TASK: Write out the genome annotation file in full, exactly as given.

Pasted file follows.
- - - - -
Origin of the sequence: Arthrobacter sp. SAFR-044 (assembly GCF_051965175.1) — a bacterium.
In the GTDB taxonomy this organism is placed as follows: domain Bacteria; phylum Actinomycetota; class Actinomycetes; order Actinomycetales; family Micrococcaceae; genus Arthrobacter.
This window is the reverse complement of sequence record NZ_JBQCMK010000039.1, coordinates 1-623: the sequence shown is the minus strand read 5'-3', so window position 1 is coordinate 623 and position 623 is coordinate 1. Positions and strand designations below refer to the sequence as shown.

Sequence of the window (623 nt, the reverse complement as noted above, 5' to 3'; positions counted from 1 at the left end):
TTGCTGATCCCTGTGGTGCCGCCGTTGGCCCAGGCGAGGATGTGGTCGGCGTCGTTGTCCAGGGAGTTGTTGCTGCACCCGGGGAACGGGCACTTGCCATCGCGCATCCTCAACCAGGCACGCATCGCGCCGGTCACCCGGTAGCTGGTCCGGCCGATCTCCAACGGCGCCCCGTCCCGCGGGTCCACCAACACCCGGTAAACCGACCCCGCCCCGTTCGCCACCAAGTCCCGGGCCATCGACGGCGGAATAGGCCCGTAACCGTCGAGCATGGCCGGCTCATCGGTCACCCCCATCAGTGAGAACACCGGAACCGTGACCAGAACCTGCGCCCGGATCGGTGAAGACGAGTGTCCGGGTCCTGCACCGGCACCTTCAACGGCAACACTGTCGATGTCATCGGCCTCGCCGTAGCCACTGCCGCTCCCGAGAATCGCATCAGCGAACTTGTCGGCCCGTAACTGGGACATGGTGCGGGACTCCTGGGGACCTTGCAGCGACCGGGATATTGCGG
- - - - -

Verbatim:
Origin of the sequence: Arthrobacter sp. SAFR-044 (assembly GCF_051965175.1) — a bacterium.
In the GTDB taxonomy this organism is placed as follows: domain Bacteria; phylum Actinomycetota; class Actinomycetes; order Actinomycetales; family Micrococcaceae; genus Arthrobacter.
This window is the reverse complement of sequence record NZ_JBQCMK010000039.1, coordinates 1-623: the sequence shown is the minus strand read 5'-3', so window position 1 is coordinate 623 and position 623 is coordinate 1. Positions and strand designations below refer to the sequence as shown.

Sequence of the window (623 nt, the reverse complement as noted above, 5' to 3'; positions counted from 1 at the left end):
TTGCTGATCCCTGTGGTGCCGCCGTTGGCCCAGGCGAGGATGTGGTCGGCGTCGTTGTCCAGGGAGTTGTTGCTGCACCCGGGGAACGGGCACTTGCCATCGCGCATCCTCAACCAGGCACGCATCGCGCCGGTCACCCGGTAGCTGGTCCGGCCGATCTCCAACGGCGCCCCGTCCCGCGGGTCCACCAACACCCGGTAAACCGACCCCGCCCCGTTCGCCACCAAGTCCCGGGCCATCGACGGCGGAATAGGCCCGTAACCGTCGAGCATGGCCGGCTCATCGGTCACCCCCATCAGTGAGAACACCGGAACCGTGACCAGAACCTGCGCCCGGATCGGTGAAGACGAGTGTCCGGGTCCTGCACCGGCACCTTCAACGGCAACACTGTCGATGTCATCGGCCTCGCCGTAGCCACTGCCGCTCCCGAGAATCGCATCAGCGAACTTGTCGGCCCGTAACTGGGACATGGTGCGGGACTCCTGGGGACCTTGCAGCGACCGGGATATTGCGG